One reason is simply that older hens are usually more likely to go broody and be available to raise the chicks you purchase or hatch when you need them to be available. Another is that having an experienced broody hen can be absolutely invaluable to maintaining the peace of your flock. Chicks learn from their mother. Mother shows them what is good to eat, what is bad, where to find it and so on. She shows her chicks where to dust bathe and sun bathe, and where to hide if a predator comes along. In studies, mother hens could even teach their babies to stay away from color coded “bad” grains. Really, the influence mother hens have on the new babies is tremendous.

Six year old Sylvia broods her babies

Six year old Sylvia broods her babies

Experienced broodies are worth their weight in gold. They have done it all before; they are not surprised by anything. New broodies can be shocked that their perfect, beautiful eggs–the eggs they’ve been so dedicated to sitting on–have suddenly been replaced by fuzzy invaders! New broodies can sometimes reject their chicks. If you have an experienced broody hen, though, she knows just what to do. She can teach her babies what is good to eat, where to hide when necessary, what is a threat and what isn’t.

Chick sleeping in the feeder

Maybe she'll also teach them not to shove themselves into the feeder holes and go to sleep.

Beyond that, if you plan to breed and hatch eggs from your own chickens, keeping older hens is important, too! For instance, if you have a bird who continues to produce eggs in reasonable quantities as she gets older, this may be the very girl whose eggs you want to try to hatch! Hopefully those qualities will be passed to her offspring. After all, how can you make logical decisions and evaluate which bird is healthy, friendly and productive in the long term if you get rid of your chickens as soon as they reach a year old? Or two? Or four? Some chickens continue to lay productively for a very long time. Although the eggs of older hens can sometimes be more difficult to hatch, to me, these are still the birds I want to use to increase my flock. I love that since I keep older hens, my flock has time to develop its own, unique culture. We know that chickens have a language: there are calls that warn of predators from the sky, or danger on the ground. There are calls that flock members make throughout the day to let the other members of the flock know where they are. There are calls made before or after an egg is laid, and so on. Plus, there are many subtle variations on all these calls. Are they instinctive? Yes. But older hens develop more subtle communication mechanisms as their language and flock culture develops. Introducing new birds to a flock that is basically stable in its structure is much easier, because even non-broody older hens will have seen it all before. Older hens are more likely to understand that new chicks aren’t invaders–they’re just chicks. Plus, they know how to effectively communicate with them, because they’ve communicated with chicks in years before. Think Kenny Rogers–they know what to do in sticky situations! (But try not to think about his restaurant too much.)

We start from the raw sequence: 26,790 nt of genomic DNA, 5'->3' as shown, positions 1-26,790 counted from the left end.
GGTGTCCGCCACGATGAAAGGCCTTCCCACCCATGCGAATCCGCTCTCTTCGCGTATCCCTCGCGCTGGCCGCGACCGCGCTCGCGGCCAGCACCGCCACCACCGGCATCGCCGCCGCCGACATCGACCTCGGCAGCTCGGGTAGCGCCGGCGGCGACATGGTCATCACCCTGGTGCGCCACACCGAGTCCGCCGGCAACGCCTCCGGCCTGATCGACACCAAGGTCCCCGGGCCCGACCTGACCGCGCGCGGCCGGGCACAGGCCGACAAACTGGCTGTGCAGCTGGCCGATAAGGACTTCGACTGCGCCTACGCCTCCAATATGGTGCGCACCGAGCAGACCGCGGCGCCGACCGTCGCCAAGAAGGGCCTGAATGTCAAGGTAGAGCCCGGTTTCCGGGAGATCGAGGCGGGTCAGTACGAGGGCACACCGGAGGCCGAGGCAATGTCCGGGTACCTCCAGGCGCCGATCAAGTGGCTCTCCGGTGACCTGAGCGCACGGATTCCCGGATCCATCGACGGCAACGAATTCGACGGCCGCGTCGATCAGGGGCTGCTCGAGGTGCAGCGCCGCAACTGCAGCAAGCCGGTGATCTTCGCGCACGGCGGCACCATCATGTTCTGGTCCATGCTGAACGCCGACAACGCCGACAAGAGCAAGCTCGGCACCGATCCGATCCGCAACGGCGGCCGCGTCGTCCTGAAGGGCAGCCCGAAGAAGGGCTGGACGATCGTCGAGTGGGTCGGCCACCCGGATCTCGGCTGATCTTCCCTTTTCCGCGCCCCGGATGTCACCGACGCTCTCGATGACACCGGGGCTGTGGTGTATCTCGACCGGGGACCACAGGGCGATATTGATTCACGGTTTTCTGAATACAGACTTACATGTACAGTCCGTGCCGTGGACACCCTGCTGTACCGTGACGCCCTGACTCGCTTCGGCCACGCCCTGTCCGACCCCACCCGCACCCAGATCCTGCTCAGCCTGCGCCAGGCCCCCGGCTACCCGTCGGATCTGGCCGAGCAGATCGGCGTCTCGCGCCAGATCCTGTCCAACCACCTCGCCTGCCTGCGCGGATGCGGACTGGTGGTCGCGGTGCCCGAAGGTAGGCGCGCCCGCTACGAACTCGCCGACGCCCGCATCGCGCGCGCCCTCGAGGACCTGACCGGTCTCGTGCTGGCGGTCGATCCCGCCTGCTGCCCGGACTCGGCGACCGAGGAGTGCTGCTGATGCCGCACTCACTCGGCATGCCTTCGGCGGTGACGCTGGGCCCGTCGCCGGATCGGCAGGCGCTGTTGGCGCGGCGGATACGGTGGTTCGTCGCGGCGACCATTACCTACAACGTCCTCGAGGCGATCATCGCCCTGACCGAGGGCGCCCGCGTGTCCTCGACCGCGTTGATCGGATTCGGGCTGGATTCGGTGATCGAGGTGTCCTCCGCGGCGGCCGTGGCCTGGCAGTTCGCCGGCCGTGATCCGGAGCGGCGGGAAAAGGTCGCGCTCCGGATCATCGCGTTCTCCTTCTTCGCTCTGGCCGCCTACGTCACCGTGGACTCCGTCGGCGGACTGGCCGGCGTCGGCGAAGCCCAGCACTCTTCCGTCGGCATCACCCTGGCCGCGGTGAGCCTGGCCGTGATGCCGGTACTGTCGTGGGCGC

The bottom line is this: in many cases, keeping older hens in your flock can save you substantially in the long run. It’s a long term strategy. It may cost less over all, because having a stable pecking order requires less work and provides more pleasure. It may cost less because your flock knows where to hide when predators come–and knows how to effectively teach this to everyone–even the youngest, most productive layers, who might otherwise not have figured it out on their own. And it may cost less in the long term, too, because your own flock becomes more sustainable and productive when you are making good breeding choices.

Here’s to the old ladies!

 

21 Comments
kate C. March 12th, 2012

I would completely agree with this… except my town limits us to four hens. I don’t have any yet and I’m not sure what we’re going to do when our hens stop laying enough eggs for us, but the whole reason we want to have chickens is to not have to buy eggs from factory farmed chickens and have our kids see where their food comes from… so I’m not sure that we can just keep feeding them for 10-15 years after they mostly stop laying! We’ll have to see how it goes though!

nice writing though! enjoyable and I do agree with your sentiments – just wish we could have a few more chickens in town! 🙂

Brandy April 12th, 2012

I’m lucky enough to not have a limit on my number of chickens, but unfortunately I have to drive to see them as they are about 3 miles away. But I chose to maintain a no kill policy because I love ALL of my babies, as long as they live.

Garilyn Bardash May 21st, 2012

don’t chickens usually live just 3-5 years?

Meghann May 21st, 2012

Average chicken life is around 8-10years. There are always exceptions to every rule – older than ten. I have some hens that are pushing 6 and still laying. I completely agree with this article. Pecking order disruption is a pain!

Nelly Schaffner May 21st, 2012

I wish everyone would stop eating chickens and treat them like cats , dogs, ….I love my hens so much that I have stop eating meat all together, and I have never felt healthier and better.

Jen May 21st, 2012

Most chickens will live to 10-20years provided they are healthy and no predators get them. My birds pets first, egg producers second. I have several at 8years and older. another good reason to hatch eggs from older hens is that they seem to throw more female offspring(atleast mine do). Since I started hatching from my older girls my ratio of pullets to cockerels has shifted so much that I actually ask them for a couple boys now! My head hen is going on 9. I hope I get to enjoy her company for another decade.